The most recent estimate, and the first in more than a decade, shows that at minimum 744,000 men, women and children experienced homelessness in the United States on any given night in January 2005. Distressingly, about 23 percent had a disability and were homeless for long periods.
These numbers are derived from taking a snapshot of the problem; the reality is that homelessness is quite fluid and that over the course of the year about 3.5 million people are without a home.
These grim statistics add up to a single truth: There are too many people who experience homelessness and far too many who spend years — quite literally — sleeping on the streets. What these statistics do not address, but what we know is also true, is that many more people are living on the periphery of homelessness, at risk of eviction or living in a precarious situation because they cannot afford their housing.
Certainly we have the resources to end homelessness. And, importantly, we have the knowledge. Across the country, new solutions have emerged, strategies that focus less on shelters and soup kitchens — the proverbial hot and a cot — and much more on long-term solutions like preventing homelessness in the first place and getting people back into permanent housing rapidly instead of letting them languish in emergency shelter.
He is definitely right in that we do have the resources. In fact most countries do - they just need to focus the money on where it counts, not on petty things like war and corruption. This is especially true after hurricane Katrina.
While only government can fully stamp out homelessness, individual civic groups are the ones that are leading the way:
One breakthrough strategy is called Housing First. This approach minimizes the time people spend in a shelter by providing access to permanent housing and then, after people are stably housed, services that address other needs. That way, the individual or family has stable housing while they sort out how to make improvements in their lives.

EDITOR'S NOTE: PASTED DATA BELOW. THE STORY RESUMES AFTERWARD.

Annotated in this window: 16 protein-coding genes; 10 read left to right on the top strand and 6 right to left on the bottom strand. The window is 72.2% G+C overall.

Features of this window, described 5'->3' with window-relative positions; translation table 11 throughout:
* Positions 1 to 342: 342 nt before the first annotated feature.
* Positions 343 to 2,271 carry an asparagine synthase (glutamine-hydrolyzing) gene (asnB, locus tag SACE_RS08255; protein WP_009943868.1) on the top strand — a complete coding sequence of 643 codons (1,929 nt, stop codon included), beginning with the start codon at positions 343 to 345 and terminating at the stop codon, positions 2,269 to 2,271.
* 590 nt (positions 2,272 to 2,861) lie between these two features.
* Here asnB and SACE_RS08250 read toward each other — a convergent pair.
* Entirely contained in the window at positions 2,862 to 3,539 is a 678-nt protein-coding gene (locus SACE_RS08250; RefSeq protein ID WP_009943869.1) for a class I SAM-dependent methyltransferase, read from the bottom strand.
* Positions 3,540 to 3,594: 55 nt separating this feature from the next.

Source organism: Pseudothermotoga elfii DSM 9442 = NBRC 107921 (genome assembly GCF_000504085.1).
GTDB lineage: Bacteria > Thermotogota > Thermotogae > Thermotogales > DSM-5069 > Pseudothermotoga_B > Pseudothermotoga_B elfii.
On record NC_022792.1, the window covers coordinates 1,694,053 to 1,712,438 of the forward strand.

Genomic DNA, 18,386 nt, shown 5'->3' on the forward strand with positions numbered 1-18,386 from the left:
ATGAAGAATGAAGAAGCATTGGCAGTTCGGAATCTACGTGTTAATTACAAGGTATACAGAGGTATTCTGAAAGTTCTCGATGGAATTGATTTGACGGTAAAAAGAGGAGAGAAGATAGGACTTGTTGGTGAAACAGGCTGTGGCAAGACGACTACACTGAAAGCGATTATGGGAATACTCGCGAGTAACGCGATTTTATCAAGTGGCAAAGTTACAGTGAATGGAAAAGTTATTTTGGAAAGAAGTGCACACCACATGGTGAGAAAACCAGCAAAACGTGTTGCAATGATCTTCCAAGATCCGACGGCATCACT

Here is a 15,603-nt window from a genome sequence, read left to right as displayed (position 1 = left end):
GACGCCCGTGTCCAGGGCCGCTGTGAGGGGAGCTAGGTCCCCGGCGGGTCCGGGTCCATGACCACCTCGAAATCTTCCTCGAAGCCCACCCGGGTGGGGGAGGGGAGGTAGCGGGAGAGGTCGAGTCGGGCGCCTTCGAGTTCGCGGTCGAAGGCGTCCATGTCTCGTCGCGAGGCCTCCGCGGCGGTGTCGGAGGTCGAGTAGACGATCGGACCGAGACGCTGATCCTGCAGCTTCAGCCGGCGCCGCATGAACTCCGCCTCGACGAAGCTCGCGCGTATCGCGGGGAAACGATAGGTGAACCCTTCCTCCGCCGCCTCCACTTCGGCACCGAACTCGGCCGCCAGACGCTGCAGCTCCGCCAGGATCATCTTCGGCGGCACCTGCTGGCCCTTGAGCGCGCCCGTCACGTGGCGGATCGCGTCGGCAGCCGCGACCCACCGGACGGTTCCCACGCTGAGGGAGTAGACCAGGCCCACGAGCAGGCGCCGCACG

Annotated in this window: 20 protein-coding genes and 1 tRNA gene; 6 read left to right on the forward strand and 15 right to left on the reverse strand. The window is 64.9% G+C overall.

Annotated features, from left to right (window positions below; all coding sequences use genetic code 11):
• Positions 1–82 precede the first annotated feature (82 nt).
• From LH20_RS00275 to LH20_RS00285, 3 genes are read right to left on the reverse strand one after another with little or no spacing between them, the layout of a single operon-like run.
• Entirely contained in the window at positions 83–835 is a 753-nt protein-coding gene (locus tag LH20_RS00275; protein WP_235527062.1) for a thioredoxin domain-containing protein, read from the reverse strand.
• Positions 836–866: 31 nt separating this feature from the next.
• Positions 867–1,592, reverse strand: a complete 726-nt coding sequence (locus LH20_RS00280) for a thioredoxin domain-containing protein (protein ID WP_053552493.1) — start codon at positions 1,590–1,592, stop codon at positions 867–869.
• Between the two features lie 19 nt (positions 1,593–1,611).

I have seen great success with this approach across the United States, with marked decreases in homelessness. In San Francisco, Housing First approaches helped reduce homelessness by 28 percent; in Columbus, 46 percent among families; and 43 percent among families in Hennepin County, Minn.
New statistics out today show disasters killed 21,342 people worldwide in 2006, compared with 82,061 the year before. Economic losses caused by natural hazards also fell, to just $19 billion in 2006, compared with $210 billion the year before.
These heartening figures, released by the Centre for Research on the Epidemiology of Disasters (CRED), are a reflection of what didn’t happen in 2006. No massive temblors like the Kashmir earthquake of 2005 that killed 73,338. And certainly nothing like the Indian Ocean tsunami in 2004, which left 230,000 dead or missing. Nor were there hurricanes to rival Katrina, Wilma or Rita that together racked up $166 billion in damages in the United States.
That’s the good news - and news that confirms a trend observed since 2000.
“The number of people killed by disasters has been decreasing, if we do not take into account the two mega events: the tsunami in the Indian Ocean and the earthquake in Pakistan,” said Debarati Guha-Sapir from CRED.